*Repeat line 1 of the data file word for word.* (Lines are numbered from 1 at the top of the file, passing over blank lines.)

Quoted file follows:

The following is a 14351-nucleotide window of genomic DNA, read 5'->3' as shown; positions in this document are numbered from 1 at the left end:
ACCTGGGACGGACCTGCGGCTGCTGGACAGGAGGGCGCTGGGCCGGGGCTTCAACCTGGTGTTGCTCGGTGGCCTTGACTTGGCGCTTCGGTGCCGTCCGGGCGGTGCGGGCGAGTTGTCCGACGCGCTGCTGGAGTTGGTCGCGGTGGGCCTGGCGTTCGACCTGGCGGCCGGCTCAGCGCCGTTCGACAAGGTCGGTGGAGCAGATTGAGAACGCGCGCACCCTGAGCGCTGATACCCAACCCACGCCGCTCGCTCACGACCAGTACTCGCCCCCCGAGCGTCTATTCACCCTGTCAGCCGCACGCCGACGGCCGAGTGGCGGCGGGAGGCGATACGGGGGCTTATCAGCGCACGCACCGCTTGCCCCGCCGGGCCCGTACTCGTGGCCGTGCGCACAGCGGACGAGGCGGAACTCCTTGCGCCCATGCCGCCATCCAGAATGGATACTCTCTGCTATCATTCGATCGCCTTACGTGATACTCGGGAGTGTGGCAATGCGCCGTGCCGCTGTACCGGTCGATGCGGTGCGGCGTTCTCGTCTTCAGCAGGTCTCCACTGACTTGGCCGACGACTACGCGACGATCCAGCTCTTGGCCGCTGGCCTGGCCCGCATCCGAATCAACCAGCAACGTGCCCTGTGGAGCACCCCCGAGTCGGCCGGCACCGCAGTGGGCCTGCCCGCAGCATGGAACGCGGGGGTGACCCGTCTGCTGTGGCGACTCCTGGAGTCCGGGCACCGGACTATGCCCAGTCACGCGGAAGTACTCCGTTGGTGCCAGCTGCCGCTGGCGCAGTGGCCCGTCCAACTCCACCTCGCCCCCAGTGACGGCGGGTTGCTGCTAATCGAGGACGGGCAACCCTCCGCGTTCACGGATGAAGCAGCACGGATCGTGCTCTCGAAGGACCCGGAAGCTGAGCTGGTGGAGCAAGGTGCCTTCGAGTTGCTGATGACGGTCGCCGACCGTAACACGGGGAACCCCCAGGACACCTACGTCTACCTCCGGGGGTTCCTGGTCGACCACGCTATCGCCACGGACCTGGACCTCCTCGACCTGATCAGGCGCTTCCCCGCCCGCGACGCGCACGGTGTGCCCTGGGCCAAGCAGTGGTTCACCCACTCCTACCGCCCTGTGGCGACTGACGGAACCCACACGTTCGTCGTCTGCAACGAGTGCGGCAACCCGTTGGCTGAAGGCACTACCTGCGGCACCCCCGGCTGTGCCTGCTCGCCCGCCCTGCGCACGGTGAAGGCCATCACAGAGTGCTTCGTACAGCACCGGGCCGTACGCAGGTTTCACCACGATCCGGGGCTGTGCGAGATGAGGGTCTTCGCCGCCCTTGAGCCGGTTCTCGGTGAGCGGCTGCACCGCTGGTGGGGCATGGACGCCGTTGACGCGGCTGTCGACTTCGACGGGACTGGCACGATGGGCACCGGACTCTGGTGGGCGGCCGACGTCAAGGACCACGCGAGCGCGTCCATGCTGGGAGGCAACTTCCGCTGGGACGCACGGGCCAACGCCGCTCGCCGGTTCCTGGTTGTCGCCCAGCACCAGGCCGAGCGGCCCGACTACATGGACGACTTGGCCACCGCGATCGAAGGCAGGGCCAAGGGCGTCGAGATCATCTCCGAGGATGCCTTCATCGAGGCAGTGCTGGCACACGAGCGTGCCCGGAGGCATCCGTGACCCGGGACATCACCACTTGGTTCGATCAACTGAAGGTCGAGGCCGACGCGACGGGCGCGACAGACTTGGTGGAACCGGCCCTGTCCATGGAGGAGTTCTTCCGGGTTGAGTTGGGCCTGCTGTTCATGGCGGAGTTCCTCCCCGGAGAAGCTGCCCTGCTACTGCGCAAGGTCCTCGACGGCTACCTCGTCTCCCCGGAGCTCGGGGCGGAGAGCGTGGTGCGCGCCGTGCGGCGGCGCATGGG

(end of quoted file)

The following is a 14351-nucleotide window of genomic DNA, read 5'->3' as shown; positions in this document are numbered from 1 at the left end: